Talking of celebs, let’s not pretend that the whole Rowling abuse debacle wasn’t entirely stage managed either. I mean it was like a gift. She says just wait for the cybernat abuse to appear after highlighting her obvious support for No, and lo! just like an angel of the Lord before an unmarried, virgin, teen mum, it appears. Funnily enough, it just so happens she’s got a new book coming out too. A PR guru couldn’t have timed such a non-story and predictable response so well, or could they? Half of me wants to say, surely even noob trolls aren’t so daft as to fall for that invitation but I’ve wandered down sauchiehall street when there’s been a hint of sunshine. These fannies just don’t have a single brain cell between them. Poor bunnies don’t realised they’ve been played and it’s fuck all to do with indyref really, it’s just the PRs-PR machine spluttering into action.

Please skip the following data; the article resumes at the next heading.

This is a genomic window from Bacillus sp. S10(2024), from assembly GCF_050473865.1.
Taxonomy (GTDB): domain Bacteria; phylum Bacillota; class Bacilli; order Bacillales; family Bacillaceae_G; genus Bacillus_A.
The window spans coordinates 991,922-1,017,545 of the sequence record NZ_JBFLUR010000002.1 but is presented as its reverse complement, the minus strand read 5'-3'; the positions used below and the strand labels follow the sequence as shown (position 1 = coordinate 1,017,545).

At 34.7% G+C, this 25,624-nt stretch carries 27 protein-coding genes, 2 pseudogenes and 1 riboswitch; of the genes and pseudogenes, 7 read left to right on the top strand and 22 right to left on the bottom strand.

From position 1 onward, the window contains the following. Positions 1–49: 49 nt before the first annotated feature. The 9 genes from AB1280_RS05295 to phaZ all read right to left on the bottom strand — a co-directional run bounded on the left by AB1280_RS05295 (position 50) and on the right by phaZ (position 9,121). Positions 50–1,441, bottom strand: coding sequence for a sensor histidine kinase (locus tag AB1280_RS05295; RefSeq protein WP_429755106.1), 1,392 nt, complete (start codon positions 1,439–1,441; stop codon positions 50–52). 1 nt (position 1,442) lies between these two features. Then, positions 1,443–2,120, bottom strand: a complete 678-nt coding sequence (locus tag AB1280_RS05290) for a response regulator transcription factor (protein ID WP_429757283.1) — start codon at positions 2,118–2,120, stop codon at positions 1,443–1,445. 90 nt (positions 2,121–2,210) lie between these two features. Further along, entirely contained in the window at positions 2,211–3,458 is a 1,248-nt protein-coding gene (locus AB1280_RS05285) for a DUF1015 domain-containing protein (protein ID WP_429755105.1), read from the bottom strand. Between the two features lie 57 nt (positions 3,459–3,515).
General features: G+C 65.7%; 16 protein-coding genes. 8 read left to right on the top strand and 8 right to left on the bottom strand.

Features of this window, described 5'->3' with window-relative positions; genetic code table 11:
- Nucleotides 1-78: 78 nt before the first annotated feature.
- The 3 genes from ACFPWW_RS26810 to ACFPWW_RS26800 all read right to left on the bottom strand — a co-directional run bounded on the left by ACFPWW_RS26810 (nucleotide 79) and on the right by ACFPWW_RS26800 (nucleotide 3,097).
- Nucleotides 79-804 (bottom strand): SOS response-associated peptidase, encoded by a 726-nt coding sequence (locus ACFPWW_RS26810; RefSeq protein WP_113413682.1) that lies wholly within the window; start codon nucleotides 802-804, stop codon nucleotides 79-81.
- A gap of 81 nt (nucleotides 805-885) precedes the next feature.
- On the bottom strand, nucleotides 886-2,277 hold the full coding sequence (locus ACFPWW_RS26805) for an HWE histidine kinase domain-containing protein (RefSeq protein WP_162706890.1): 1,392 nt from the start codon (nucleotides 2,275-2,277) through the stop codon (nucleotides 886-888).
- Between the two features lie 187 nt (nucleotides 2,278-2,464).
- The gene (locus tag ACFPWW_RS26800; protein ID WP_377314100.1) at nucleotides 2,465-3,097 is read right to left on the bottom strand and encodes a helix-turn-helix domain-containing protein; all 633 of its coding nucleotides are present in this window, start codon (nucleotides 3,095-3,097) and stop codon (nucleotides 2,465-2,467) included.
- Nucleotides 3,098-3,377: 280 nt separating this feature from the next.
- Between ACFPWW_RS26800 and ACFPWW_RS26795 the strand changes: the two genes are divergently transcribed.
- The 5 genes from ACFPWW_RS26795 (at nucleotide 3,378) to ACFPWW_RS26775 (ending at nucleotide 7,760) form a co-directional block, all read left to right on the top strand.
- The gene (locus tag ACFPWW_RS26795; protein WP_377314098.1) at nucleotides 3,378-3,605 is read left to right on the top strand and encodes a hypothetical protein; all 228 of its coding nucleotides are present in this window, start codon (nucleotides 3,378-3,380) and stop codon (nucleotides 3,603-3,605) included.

Christ I can just see it now. Cybertwats will become the latest PR tool in the slimy arsenal of slimy arses, and they won’t have a clue. Twaty McTwatish will continue to drop the C-bomb cos he, or she, thinks it’s dead clever. Or funny. Or something. Truth is, they don’t know why they do it, they just do. Just as their father, mother and grandparents did before them. Like flies to shit they swarm and regurgitate unintelligible bullshit because that’s how it’s been for generations. Just sit in any Scottish pub and among the genuinely intelligent and engaged debate you’ll always find one or two who just cannot do it and turn to insult. They don’t understand it and unless they break free from the twatty habit they never will. These are the same people who’d rather end a pub debate with fists or jaggy bottles and call it a laugh the next day. At least online the fists are only pounding a keyboard.